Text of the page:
In the early 16th century, Babur arrived from Ferghana and captured Kabul from the Arghun dynasty.[92] Babur would go on to conquer the Afghan Lodi dynasty who had ruled the Delhi Sultanate in the First Battle of Panipat.[93] Between the 16th and 18th century, the Uzbek Khanate of Bukhara, Iranian Safavids, and Indian Mughals ruled parts of the territory.[94] During the Medieval Period, the northwestern area of Afghanistan was referred to by the regional name Khorasan. Two of the four capitals of Khorasan (Herat and Balkh) are now located in Afghanistan, while the regions of Kandahar, Zabulistan, Ghazni, Kabulistan, and Afghanistan formed the frontier between Khorasan and Hindustan. However, up to the 19th century the term Khorasan was commonly used among natives to describe their country; Sir George Elphinstone wrote with amazement that the country known to outsiders as "Afghanistan" was referred to by its own inhabitants as "Khorasan" and that the first Afghan official whom he met at the border welcomed him to Khorasan.[95][96][97][98]

Modern history edit

Hotak Dynasty edit

Map of the Hotak Empire during the Reign of Mirwais Hotak, 1709–1715.

In 1709, Mirwais Hotak, a local Ghilzai tribal leader, successfully rebeled against the Safavids. He defeated Gurgin Khan, the Georgian governor of Kandahar under the Safavids, and established his own kingdom. Also defeating many attempts for the Safavids to annex the Kingdom.[99] Mirwais died of natural causes in 1715 and was succeeded by his brother Abdul Aziz, who was soon killed by Mirwais' son Mahmud for possibly planning to sign a peace with the Safavids. Mahmud led campaigns into modern Iran, with his first attempt in 1719 besieging Kerman, however this attempt failed. Mahmud led the Afghan army in 1722 to the Persian capital of Isfahan, and captured the city after the Battle of Gulnabad and proclaimed himself King of Persia.[99] The Afghan dynasty was ousted from Persia by Nader Shah after the 1729 Battle of Damghan.

Fall of the Hotak Dynasty edit

Map of the Hotak Empire at its height in 1728. Disputed between Hussain Hotak (Centered in Kandahar) and Ashraf Hotak (centered in Isfahan)

In 1738, Nader Shah and his forces captured Kandahar in the siege of Kandahar, the last Hotak stronghold, from Shah Hussain Hotak. Soon after, the Persian and Afghan forces invaded India, Nader Shah had plundered Delhi, alongside his 16 year old commander, Ahmad Shah Durrani who had assisted him on these campaigns. Nader Shah was assassinated in 1747.[100][101]

Rise of the Durrani Empire edit

After the death of Nader Shah in 1747, Ahmad Shah Durrani had returned to Kandahar with a contingent of 4,000 Pashtuns. The Abdalis had "unanimously accepted" Ahmad Shah as their new leader. With his ascension in 1747, Ahmad Shah had led multiple campaigns against the Mughal Empire, Maratha Empire, and then receding, Afsharid Empire. Ahmad Shah had captured Kabul and Peshawar from the Mughal appointed governor, Nasir Khan. Ahmad Shah had then conquered Herat in 1750, and had also captured Kashmir in 1752.[102] Ahmad Shah had launched two campaigns into Khorasan, (1750–1751) and (1754–1755).[103] His first campaign had seen the siege of Mashhad, however he was forced to retreat after 4 months. In November 1750, he moved to siege Nishapur, however he was unable to capture the city and was forced to retreat after heavy losses in early 1751. Ahmad Shah returned in 1754, he captured Tun, and on 23 July, he sieged Mashhad once again. Mashhad had fallen on 2 December, however Shahrokh was reappointed in 1755. He was forced to give up Torshiz, Bakharz, Jam, Khaf, and Turbat-e Haidari to the Afghans, as well as accepting Afghan sovereignty. Following this, Ahmad Shah had sieged Nishapur once again, and captured it.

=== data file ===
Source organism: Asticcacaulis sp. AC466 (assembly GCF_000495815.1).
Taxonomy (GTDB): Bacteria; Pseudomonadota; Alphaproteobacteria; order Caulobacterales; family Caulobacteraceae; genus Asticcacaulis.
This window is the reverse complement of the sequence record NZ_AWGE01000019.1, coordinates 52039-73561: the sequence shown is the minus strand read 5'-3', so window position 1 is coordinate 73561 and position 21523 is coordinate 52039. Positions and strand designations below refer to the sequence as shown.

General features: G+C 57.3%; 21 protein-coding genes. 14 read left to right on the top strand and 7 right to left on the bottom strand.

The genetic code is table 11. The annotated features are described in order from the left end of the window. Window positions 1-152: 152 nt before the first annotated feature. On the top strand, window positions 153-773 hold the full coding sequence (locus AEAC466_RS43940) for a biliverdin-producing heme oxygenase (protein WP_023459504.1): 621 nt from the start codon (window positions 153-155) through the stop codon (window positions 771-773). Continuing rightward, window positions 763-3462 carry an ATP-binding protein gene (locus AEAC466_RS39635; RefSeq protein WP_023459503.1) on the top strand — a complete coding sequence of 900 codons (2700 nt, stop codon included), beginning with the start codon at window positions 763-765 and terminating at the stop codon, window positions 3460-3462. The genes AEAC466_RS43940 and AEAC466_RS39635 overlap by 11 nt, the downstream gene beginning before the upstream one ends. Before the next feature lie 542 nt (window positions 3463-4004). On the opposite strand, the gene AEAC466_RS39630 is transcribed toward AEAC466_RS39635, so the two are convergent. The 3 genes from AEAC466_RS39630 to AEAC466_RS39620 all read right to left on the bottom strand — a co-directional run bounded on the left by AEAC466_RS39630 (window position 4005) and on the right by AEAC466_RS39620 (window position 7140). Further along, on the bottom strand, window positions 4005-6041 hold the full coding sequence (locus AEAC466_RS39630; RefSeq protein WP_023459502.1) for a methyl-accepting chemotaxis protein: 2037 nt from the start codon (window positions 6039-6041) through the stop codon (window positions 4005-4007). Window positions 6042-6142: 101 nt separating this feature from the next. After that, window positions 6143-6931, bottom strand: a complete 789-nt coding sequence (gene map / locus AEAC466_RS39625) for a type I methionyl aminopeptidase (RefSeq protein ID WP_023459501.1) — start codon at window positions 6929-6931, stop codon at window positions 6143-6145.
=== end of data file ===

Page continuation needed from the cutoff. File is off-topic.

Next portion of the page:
Objectives and Invasions of India edit

Portrait of Ahmad Shah Durrani c. 1757.

Ahmad Shah invaded India 8 times during his reign. With the capture of Peshawar, Ahmad Shah had used this as a convenient striking point to lead his military campaigns into Punjab and India.

Ahmad Shah had sought out multiple reasons for his invasions, Ahmad Shah saw Afghanistan in a dire state, and one that needed to expand and exploit a weak but rich neighboring country, which Ahmad Shah had capitalized on in multiple opportunities during his Invasions of India, he sought the reasons needed to fill his treasury in a war-plunder conquest based economy.[104] Ahmad Shah had launched his first invasion in 1748, crossing the indus river, his armies sacked and absorbed Lahore into the Durrani Realm. Ahmad Shah had met Mughal armies at the Battle of Manupur (1748), where he was defeated and forced to retreat to back to Afghanistan.[105] Ahmad Shah had returned the next year in 1749, where he had captured the area around Lahore and Punjab, presenting it as an Afghan victory for this campaign.[citation needed] From 1749 to 1767, Ahmad Shah would lead 6 more invasions, the most important being his sixth invasion, with the Third Battle of Panipat, which created a power vacuum in northern India, halting Maratha expansion.

Death of Ahmad Shah and his successors edit

Ahmad Shah Durrani had died in October 1772, what followed would be a civil war in succession, with his named successor, Timur Shah Durrani succeeding him after the defeat of his brother, Suleiman Mirza.[106]